A 24" touch-screen monitor displays a live video image of the part, geometry tools, and digital readings. The part image can be resized using pan and zoom, and measurements are taken by simply tapping the screen.
VMXDi series CNC machines use Hurco’s control with WinMax software and the UltiMotion motion system that supports conversational programming; NC programming; and Hurco-specific NC/Conversational Merge to optimize efficiency.
UltiMotion reduces cycle time and improves surface-finish quality by determining the optimal trajectory to run the tool, providing consistent programmed feed rates. With up to 10,000 blocks of dynamic variable look ahead, UltiMotion can adapt as required by the tool path, achieving cornering velocity 2.5x faster than conventional motion. UltiMotion improves upon CAM output with better handling of machine mechanics and dynamics.
The European Space Agency (ESA) has selected Siemens Digital Industries Software to develop aerospace design applications for metal additive manufacturing (AM) as part of the Design4AM project. During the two-year collaboration, Siemens and Sonaca aim to validate a process for using Siemens’ comprehensive AM software to design and produce optimized, lightweight structural parts for space applications.
“AM can help ESA reshape everything for optimal performance at reduced cost, in comparison to traditional manufacturing methods that require multiple steps, tools, and treatments to achieve the desired outcome,” says Didier Granville, RTD projects manager, Siemens. “Working with Sonaca, we will be able to help ESA take advantage of AM to deliver high-performance structures capable of withstanding the extreme forces that occur during space satellite launches.”
Stratasys extends partnership with Boom Supersonic
With an extended 7-year partnership, Boom Supersonic is using the Stratasys F900 3D printer with the Aircraft Interiors Solution (AIS) package to create 3D-printed parts for XB-1, the company’s supersonic demonstrator aircraft, and eventually for its Overture Mach-2.2 commercial airliner. The AIS package improves mechanical properties, enables repeatable development of aircraft production parts, and provides a faster, more streamlined approach to qualify parts for aircraft installation.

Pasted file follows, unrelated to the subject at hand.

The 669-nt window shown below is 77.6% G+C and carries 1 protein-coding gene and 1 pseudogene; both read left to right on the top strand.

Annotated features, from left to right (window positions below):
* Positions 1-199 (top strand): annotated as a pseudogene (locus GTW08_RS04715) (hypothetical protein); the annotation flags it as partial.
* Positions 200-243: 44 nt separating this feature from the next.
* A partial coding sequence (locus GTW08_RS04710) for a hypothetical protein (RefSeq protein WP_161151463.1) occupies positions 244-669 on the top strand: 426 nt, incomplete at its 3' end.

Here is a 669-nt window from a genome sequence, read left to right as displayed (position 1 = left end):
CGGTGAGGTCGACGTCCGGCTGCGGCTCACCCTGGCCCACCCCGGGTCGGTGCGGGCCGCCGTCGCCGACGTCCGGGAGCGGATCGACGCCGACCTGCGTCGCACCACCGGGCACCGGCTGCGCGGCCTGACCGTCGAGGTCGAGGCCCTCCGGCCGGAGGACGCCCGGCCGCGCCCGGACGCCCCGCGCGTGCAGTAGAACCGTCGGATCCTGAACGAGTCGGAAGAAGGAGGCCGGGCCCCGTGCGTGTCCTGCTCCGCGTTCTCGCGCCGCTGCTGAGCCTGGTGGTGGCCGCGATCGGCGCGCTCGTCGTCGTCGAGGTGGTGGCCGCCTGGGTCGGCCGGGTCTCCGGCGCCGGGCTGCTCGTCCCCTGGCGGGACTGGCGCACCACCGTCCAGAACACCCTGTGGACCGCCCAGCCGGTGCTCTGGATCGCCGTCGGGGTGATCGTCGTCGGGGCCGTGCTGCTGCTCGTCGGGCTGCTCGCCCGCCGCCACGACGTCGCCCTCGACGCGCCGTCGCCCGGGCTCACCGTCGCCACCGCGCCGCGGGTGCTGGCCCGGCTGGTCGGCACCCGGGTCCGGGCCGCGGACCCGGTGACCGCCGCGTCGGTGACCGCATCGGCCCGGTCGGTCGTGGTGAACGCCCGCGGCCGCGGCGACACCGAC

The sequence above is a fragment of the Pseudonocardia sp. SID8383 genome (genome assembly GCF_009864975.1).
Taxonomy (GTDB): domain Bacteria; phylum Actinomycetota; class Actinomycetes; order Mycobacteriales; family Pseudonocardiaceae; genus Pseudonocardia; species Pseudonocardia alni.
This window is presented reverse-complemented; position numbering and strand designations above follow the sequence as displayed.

“Working together, our teams have put the technology to work for efficient, reliable and repeatable prototypes, tooling, and jigs and fixtures,” says Stratasys President Americas Rich Garrity. “Now, we’re ready to go further – for strong, durable, lightweight production-grade aircraft parts.”
The Stratasys F900 3D printer can handle complex production manufacturing needs, using a wide range of thermoplastics to produce parts that can endure extreme heat, caustic chemicals, and high-impact applications.
XB-1 is expected to roll out later this year and fly supersonically in 2020. Overture is in development with consumer travel expected in the mid-2020s.
Oerlikon, MT Aerospace partner for AM solutions
Oerlikon AM and MT Aerospace are working to accelerate the use of additive parts in the aerospace and defense industries, bringing efficiency and cost savings by providing end-to-end additive manufacturing (AM) solutions to customers.
In addition to MT Aerospace’s ability to design highly stressed and lightweight metal structures and Oerlikon’s materials, design, 3D-printing, and post-processing capabilities, the partnership offers aerospace customers a notable advantage by realizing synergies between construction/design, manufacturing, and part inspection and qualification.
“With their bundled expertise, the two partner companies cover the entire value chain from component design and manufacturing to testing and qualification,” says Hans J. Steininger, CEO of MT Aerospace. “We can offer customers a one-stop shop solution from product specification to the finished, qualified part.”
GKN Aerospace expands Pratt & Whitney contract
GKN Aerospace has expanded its risk and revenue sharing partnership (RRSP) with Pratt & Whitney for the PW1500G and PW1900G engines, adding the fabricated fan case mount ring and fan spacer to its workshare. These systems will feature GKN Aerospace additive manufacturing (AM) and composite technologies and reinforce the company’s role as a long-term supplier of Pratt & Whitney engine components.
The original RRSP agreement for the PW1900G engine (used Embraer’s E190-E2 aircraft) and the PW1500G engine (used Airbus’ A220 aircraft) represents a share in the engine program. GKN Aerospace is responsible for the design and manufacture of the turbine exhaust case and intermediate compressor case, along with the manufacture of the engine’s low-pressure turbine shaft.
GKN Aerospace also has component RRSPs with Pratt & Whitney for the PW1100G-JM engine (used in Airbus’ A320neo family aircraft) and the PW1200G engine (used in Mitsubishi’s Regional Jet aircraft).